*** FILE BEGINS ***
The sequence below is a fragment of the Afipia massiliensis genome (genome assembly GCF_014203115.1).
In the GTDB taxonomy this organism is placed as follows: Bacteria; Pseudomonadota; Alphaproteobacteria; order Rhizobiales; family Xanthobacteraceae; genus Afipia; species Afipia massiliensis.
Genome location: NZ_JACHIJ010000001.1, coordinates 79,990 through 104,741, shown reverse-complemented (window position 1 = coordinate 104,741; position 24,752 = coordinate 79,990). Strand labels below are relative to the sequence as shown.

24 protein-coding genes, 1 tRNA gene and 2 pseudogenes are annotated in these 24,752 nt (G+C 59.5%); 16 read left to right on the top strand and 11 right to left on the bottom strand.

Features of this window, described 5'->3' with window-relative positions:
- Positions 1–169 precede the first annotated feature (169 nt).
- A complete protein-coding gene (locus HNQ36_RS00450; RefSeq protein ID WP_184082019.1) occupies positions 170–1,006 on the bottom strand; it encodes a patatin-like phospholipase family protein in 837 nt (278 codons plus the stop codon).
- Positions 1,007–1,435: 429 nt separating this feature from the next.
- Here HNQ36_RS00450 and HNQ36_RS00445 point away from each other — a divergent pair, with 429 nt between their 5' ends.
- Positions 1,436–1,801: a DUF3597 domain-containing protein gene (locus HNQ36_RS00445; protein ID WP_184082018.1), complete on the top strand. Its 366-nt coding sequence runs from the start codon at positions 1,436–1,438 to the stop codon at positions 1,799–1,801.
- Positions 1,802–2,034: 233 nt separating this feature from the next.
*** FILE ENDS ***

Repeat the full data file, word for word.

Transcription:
The sequence below is a fragment of the Afipia massiliensis genome (genome assembly GCF_014203115.1).
In the GTDB taxonomy this organism is placed as follows: Bacteria; Pseudomonadota; Alphaproteobacteria; order Rhizobiales; family Xanthobacteraceae; genus Afipia; species Afipia massiliensis.
Genome location: NZ_JACHIJ010000001.1, coordinates 79,990 through 104,741, shown reverse-complemented (window position 1 = coordinate 104,741; position 24,752 = coordinate 79,990). Strand labels below are relative to the sequence as shown.

24 protein-coding genes, 1 tRNA gene and 2 pseudogenes are annotated in these 24,752 nt (G+C 59.5%); 16 read left to right on the top strand and 11 right to left on the bottom strand.

Features of this window, described 5'->3' with window-relative positions:
- Positions 1–169 precede the first annotated feature (169 nt).
- A complete protein-coding gene (locus HNQ36_RS00450; RefSeq protein ID WP_184082019.1) occupies positions 170–1,006 on the bottom strand; it encodes a patatin-like phospholipase family protein in 837 nt (278 codons plus the stop codon).
- Positions 1,007–1,435: 429 nt separating this feature from the next.
- Here HNQ36_RS00450 and HNQ36_RS00445 point away from each other — a divergent pair, with 429 nt between their 5' ends.
- Positions 1,436–1,801: a DUF3597 domain-containing protein gene (locus HNQ36_RS00445; protein ID WP_184082018.1), complete on the top strand. Its 366-nt coding sequence runs from the start codon at positions 1,436–1,438 to the stop codon at positions 1,799–1,801.
- Positions 1,802–2,034: 233 nt separating this feature from the next.